Michigan State University
In a search for new potential oilseed crops, 7 species out of 53 studied showed adequate agronomic performance for economical production of seed oils with unusual fatty acids. These species were Calendula officinalis for conjugated fatty acids, Dimorphotheca pluvialis for hydroxy fatty acids, Euphorbia lagascae for epoxy fatty acids, Crepis alpina for acetylenic fatty acids, Coriandrum sativum and Foeniculum vulgare for Delta 6,7 monoenoic fatty acids and Lunaria annua for long chain fatty acids. In general, C. officinalis and C. sativum were best adapted to the growing conditions in Gottingen. For their 1st agronomic introduction existing cv. appeared to be adequate without further breeding efforts. Their mechanical sowing and harvest gave no problems and their seed retention was satisfactory for obtaining high seed yields. In D. pluvialis and E. lagascae seed production was also high, but because of extensive seed shattering only low plot yields were reached. Seed retention and growth habit were excellent in C. alpina but the small size and the widespread pappus of the seed interfered considerably with mechanical sowing and harvesting. Maturity of F. vulgare was too late when sown in spring. In L. annua only an annual mutant was able to produce good plot yields when sown in late summer. The other 46 species tested in Gottingen in 1983-85 did not show promise as new agricultural oil crops. In many cases, low seed wt and effective seed dispersal resulted in low seed yields, and indeterminate growth and fruiting limited their agronomic adaptation to modern cultivation methods.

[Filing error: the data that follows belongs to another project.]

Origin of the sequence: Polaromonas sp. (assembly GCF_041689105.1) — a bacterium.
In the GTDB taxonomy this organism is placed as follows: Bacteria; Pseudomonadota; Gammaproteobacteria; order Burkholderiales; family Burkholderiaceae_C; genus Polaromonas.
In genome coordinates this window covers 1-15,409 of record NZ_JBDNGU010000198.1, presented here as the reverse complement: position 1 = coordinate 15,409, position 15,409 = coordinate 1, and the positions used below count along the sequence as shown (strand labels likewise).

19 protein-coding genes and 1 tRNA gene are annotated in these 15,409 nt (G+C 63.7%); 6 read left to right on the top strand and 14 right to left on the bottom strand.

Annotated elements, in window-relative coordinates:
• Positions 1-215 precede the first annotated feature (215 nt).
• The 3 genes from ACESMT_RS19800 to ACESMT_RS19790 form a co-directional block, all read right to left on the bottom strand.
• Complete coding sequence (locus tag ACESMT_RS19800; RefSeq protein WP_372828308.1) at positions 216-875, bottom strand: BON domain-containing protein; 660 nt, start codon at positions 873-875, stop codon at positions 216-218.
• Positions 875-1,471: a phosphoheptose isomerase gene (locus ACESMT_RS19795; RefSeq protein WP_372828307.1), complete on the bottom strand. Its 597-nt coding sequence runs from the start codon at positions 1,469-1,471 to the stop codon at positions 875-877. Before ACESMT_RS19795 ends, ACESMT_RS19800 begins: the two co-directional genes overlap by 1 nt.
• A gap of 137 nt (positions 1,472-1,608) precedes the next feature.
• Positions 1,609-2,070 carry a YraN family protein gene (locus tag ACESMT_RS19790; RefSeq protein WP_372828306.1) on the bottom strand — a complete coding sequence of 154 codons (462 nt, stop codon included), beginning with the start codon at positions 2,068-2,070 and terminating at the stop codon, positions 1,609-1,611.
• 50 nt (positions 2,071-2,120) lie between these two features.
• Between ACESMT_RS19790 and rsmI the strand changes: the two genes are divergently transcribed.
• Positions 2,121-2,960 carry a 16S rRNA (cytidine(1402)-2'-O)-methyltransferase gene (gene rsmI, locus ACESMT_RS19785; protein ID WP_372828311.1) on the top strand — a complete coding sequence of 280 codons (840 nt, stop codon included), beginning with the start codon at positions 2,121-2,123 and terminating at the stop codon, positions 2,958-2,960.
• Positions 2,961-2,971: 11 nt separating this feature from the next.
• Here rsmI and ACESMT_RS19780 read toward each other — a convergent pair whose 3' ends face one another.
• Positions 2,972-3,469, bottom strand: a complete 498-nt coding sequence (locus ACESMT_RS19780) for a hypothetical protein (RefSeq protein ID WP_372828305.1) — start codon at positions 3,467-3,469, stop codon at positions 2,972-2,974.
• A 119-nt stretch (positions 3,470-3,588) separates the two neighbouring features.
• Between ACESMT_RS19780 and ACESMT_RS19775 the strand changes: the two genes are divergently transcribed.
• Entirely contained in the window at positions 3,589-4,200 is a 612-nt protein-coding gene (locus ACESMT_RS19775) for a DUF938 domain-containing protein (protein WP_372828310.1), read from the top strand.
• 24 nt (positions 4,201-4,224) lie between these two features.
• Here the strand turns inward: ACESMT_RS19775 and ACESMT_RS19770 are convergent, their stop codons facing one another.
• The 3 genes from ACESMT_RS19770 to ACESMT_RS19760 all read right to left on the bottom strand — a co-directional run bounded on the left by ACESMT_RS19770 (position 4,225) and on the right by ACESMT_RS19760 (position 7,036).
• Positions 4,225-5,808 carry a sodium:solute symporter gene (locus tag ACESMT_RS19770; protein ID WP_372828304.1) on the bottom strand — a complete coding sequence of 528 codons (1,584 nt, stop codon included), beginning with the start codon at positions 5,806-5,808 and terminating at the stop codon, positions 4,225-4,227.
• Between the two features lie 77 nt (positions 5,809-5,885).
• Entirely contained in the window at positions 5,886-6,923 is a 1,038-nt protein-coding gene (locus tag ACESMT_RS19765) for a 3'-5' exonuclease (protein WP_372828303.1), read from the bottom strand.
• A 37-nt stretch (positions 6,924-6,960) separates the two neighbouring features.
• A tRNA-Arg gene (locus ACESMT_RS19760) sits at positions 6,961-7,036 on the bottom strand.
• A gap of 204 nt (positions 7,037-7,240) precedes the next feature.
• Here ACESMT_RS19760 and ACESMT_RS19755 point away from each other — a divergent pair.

Meier zu Beerentrup, H.; Robbelen, G.